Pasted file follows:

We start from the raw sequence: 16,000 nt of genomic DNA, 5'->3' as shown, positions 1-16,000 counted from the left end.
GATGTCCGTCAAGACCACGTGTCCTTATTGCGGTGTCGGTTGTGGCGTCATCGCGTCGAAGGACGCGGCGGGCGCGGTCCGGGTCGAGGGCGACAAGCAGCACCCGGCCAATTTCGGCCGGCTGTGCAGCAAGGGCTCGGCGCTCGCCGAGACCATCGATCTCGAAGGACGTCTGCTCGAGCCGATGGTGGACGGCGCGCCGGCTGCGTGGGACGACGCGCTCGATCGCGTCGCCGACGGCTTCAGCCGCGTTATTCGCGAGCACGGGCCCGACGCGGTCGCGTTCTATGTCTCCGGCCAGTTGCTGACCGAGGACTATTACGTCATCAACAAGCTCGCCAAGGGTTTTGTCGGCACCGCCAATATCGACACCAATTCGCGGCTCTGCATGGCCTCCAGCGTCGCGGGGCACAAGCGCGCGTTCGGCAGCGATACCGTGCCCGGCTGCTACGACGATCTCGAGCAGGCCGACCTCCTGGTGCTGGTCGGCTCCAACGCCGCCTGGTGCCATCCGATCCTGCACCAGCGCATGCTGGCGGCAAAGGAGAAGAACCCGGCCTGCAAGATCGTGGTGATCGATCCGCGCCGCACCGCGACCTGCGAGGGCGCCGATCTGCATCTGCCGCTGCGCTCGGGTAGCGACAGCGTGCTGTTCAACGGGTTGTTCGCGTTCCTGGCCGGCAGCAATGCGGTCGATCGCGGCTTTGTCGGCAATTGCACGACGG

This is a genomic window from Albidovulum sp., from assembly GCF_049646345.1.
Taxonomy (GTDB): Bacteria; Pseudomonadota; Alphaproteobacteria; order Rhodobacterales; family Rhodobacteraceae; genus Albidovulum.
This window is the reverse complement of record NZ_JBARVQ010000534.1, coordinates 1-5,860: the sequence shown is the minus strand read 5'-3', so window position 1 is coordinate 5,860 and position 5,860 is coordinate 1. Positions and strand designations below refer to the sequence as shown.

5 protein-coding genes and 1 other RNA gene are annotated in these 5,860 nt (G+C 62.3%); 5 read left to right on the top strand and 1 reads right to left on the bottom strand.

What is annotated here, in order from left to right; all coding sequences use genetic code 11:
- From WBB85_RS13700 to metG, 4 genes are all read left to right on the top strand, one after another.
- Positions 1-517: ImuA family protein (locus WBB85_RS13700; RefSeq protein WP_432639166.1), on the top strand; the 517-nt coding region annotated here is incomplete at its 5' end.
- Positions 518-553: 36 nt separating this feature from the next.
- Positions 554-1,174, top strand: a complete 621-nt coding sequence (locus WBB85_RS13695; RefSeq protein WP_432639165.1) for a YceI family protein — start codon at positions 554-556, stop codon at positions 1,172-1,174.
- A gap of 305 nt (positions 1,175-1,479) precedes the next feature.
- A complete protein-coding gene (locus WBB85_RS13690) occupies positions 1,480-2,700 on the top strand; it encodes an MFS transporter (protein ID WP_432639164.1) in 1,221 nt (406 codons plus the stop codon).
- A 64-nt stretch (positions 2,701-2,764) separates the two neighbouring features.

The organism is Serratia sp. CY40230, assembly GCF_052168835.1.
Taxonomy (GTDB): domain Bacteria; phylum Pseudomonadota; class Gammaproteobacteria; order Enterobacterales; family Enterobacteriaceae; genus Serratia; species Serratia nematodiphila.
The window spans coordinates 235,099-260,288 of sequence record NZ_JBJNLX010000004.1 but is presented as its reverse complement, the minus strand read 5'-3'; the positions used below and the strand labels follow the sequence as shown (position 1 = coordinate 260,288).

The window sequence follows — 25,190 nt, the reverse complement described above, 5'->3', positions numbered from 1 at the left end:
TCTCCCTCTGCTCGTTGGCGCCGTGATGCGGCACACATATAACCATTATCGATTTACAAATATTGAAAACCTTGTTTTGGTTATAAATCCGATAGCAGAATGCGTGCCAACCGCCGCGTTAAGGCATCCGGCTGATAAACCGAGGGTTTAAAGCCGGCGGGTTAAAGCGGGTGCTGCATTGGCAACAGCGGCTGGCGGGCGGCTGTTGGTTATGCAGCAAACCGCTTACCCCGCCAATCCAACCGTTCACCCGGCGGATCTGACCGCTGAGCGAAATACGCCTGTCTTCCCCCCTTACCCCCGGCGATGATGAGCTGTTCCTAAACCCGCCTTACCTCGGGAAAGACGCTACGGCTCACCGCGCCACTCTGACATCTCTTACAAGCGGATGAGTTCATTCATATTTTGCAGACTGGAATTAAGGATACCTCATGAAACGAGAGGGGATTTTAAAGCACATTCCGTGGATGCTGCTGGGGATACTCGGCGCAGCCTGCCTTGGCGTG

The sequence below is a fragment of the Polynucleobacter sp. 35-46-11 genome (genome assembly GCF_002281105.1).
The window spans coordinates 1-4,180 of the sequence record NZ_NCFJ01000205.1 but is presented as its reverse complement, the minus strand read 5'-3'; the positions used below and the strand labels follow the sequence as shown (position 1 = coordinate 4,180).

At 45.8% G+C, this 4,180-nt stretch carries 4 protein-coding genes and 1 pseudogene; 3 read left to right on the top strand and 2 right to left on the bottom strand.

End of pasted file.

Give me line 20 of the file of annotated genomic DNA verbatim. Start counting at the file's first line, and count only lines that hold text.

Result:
The sequence below is a fragment of the Polynucleobacter sp. 35-46-11 genome (genome assembly GCF_002281105.1).